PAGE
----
182. All Parties to the United Nations Treaty and Members of the United Nations Organization are under the obligation to give effect to modern international law, including the prevention, suppression and punishment of genocide.

183. In this regard they are under the following specific obligations:

183.1 The obligation to recognize the independent State of the Chechen Republic.

183.2 The obligation to assist the Chechen Republic in its self-defense against the ongoing genocide.

183.3 The obligation to convene die General Assembly to see to it that any and all necessary and sufficient measures are in fact taken to put an immediate end to the ongoing genocide against the people and the independent Republic of Chechenya.

183.4 The obligation to provide the UNO with all necessary arms, facilities and means to put an immediate end to the ongoing armed genocide] aggression This obligation is explicitly embodied in Article 43 of UN Charter.
 

The obligations of UN Member States
acting in the United Nations Organization

184. A number of legal considerations have to be pointed out to counteract the prevailing manipulation of international law and the abuse by the genocide-gang of the powers of the UNO.

184.1 The UNO is an implementing machinery of the UN treaty. As such it can have no absolute powers. Its powers are limited by three main sources: (a) The purposes and principles
stated in the UN treaty, (b) the tasks assigned by the UN treaty to each of its main organs, and (c) the general principles of law recognized by civilized nations as the major source of modern international law after UN treaty.

184.2 The UN Members when acting within the UNO have no absolute powers. They are under the obligation to act in conformity with the three main sources mentioned under the preceding paragraph. The vote is not a privilege. It is a right and an obligation. It is a function and must be exercised as a tool of implementing UN treaty. The International Court of Justice have affirmed in its advisory opinion of 1948 in what I call the "vote case" that every UN Member State, in pronouncing itself through the vote, has to conform to the provisions of UN Charter.

184.3 The UNO is thus a machinery through which the Parties to the UN treaty are to carry out their obligations embodied in that treaty. The UN Members as Parties to the UN treaty cannot act within the UNO in a manner which frustrates the implementation of that treaty, otherwise the machinery created to implement the treaty will be a tool to be used by them themselves to avoid and violate their own obligations under that treaty. In other words, the UNO has no existence by its own, and is only existing to be used as a tool to carry out the obligations provided for by the UN treaty, and the UN Members are under the obligation to use the UNO actively and positively to achieve that end.

184.4 The General Assembly is the ultimate authority to decide oil the appropriate action to prevent, suppress and punish genocide, and is under the obligation to act accordingly. The Security Council cannot be entrusted to take such action in a case of genocide, for two reasons: (a) It is inconceivable that the intimate prevention, suppression and punishment of genocide can be subject to the judgment of the Security Council with the very small number of its members and the possible use of the veto by ally of its Permanent Members (b) The Security Council is only empowered in cases which are far less serious than genocide (Article 24 UN Charter). It is therefore consistent and effective to maintain that the UN General Assembly is the competent organ to decide in cases of genocide.

The Security Council, according to the provisions of Chapter VII of the Charter of the United Nations, is under the obligation to take provisional and enforcement measures to put an immediate end to genocide. In case the Members of the Security Council fail to carry out their obligations, the General Assembly is bound to take such appropriate and immediate action to put genocide to an end, not only because genocide falls outside the competence of the Security Council, but also on basis of the Uniting for Peace Resolution no.377 (V), of November 3, 1950 (see Annex IV). Its operative part states:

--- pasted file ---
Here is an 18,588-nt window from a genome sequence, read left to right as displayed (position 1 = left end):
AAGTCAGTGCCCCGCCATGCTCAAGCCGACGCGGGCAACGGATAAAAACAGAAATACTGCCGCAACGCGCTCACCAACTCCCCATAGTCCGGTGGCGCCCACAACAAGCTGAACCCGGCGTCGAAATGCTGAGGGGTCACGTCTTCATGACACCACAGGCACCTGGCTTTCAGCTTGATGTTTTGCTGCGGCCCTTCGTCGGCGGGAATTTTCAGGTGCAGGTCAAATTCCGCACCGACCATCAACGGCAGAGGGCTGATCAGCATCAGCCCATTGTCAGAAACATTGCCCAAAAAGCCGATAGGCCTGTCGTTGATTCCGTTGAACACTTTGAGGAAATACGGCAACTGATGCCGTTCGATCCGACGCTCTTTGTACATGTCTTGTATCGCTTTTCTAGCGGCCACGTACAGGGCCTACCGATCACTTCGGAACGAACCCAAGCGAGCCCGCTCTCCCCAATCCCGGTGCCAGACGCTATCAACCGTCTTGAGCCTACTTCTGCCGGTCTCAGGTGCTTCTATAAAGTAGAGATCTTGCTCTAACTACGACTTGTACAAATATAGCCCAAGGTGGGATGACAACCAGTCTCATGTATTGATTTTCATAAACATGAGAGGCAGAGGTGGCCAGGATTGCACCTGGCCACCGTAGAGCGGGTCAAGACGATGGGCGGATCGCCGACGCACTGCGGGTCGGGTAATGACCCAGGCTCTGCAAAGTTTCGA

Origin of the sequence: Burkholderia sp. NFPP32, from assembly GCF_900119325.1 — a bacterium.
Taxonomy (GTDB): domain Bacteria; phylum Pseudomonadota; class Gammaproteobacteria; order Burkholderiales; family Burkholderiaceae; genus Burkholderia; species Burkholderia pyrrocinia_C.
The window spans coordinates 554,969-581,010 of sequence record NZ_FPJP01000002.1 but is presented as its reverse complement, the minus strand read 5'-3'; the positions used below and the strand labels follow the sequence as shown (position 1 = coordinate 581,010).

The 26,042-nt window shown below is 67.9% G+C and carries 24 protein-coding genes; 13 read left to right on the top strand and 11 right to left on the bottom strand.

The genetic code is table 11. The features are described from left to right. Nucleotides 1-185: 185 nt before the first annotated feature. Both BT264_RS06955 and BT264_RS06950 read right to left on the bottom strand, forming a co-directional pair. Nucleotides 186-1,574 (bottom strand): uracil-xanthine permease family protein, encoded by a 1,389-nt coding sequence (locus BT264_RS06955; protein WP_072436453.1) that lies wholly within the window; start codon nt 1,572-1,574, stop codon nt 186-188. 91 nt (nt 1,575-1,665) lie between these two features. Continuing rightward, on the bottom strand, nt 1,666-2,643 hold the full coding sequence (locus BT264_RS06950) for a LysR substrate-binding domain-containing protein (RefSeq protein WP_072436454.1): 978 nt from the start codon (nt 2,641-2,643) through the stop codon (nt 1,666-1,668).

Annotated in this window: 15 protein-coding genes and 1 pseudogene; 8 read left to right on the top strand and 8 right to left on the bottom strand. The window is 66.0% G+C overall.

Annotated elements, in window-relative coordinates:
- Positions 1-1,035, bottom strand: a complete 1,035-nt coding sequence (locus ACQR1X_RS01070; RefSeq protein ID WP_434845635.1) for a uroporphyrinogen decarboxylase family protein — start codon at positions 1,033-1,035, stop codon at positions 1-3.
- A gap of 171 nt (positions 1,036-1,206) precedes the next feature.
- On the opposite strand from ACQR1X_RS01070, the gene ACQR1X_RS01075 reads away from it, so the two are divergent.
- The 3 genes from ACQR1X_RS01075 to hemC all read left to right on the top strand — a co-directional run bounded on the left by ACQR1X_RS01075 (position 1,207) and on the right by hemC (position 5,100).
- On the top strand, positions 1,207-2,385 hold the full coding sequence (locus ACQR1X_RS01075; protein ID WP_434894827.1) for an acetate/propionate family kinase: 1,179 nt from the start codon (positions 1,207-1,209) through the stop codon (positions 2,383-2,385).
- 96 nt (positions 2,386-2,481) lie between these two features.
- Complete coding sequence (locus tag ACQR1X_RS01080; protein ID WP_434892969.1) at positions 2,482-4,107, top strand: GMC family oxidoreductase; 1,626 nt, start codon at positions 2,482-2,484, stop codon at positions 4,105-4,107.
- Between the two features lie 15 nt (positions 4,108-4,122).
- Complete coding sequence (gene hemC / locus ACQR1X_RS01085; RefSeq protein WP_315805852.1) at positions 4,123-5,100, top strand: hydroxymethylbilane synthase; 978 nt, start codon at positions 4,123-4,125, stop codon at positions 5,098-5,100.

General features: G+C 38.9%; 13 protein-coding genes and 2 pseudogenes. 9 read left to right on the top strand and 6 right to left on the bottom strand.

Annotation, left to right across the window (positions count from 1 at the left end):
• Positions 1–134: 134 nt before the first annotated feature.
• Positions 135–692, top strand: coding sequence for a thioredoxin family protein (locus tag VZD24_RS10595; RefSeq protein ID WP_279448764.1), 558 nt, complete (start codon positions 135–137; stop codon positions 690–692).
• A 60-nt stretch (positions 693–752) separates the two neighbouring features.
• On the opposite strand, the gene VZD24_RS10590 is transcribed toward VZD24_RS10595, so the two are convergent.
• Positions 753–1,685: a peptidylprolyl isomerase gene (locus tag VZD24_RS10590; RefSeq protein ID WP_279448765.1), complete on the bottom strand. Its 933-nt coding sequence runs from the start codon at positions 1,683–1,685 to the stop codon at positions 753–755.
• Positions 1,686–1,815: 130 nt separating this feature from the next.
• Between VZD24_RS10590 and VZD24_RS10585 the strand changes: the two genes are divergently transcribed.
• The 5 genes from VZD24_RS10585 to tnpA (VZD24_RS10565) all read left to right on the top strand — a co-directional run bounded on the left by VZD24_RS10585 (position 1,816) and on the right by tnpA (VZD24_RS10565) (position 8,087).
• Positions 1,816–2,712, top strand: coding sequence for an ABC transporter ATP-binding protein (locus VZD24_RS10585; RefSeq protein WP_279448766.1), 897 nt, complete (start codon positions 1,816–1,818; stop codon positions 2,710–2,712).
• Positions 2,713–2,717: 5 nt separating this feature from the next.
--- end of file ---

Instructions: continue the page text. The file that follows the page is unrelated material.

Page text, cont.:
"1. Resolves that if the Security Council, because of lack of unanimity of the permanent members, fails to exercise its primary responsibility for the maintenance of international peace and security in any case where there appears to be a threat to the peace, breach of the peace, or act of aggression, the General Assembly shall consider the matter immediately with a view to making appropriate recommendations to Members for collective measures, including in the case of a breach of the peace or act of aggression the use of armed force when necessary, to maintain or restore international peace and security. If not in session at the time, the General Assembly may meet in emergency special session within twenty-four hours of the request therefore. Such emergency special session shall be called if requested by the Security Council on the vote of any seven (now nine) members, or by a majority of the Members of the United Nations...”
 (text between brackets added)

Under the operative parts 7 and 8 of the Uniting for Peace Resolution, the General Assembly called the Member States to make available to it or to the Security Council the necessary resources, both for action under the General Assembly or the Security Council, as well as action in individual or collective self-defense.

The Uniting for Peace Resolution was implemented in the cases of Suez Crisis (1956), Hungary (1956), Lebanon and Jordan (1958), the Congo (1960), and the Pakistan Civil War (1972).

185. It is self-evident that the Secretary-General of the UNO is under the obligation to report immediately cases of genocide to the Security Council, to the General Assembly, and to all Members of the United Nations.

186. The Secretary General of the UNO is thus under the obligation to report immediately this case of ongoing genocide against the people and the independent Republic of Chechenya to the Security Council, to the General Assembly and to all Members of the United Nations Organization.

This question of the obligations of UN Members is a basic one, and we feel it necessary to elaborate it.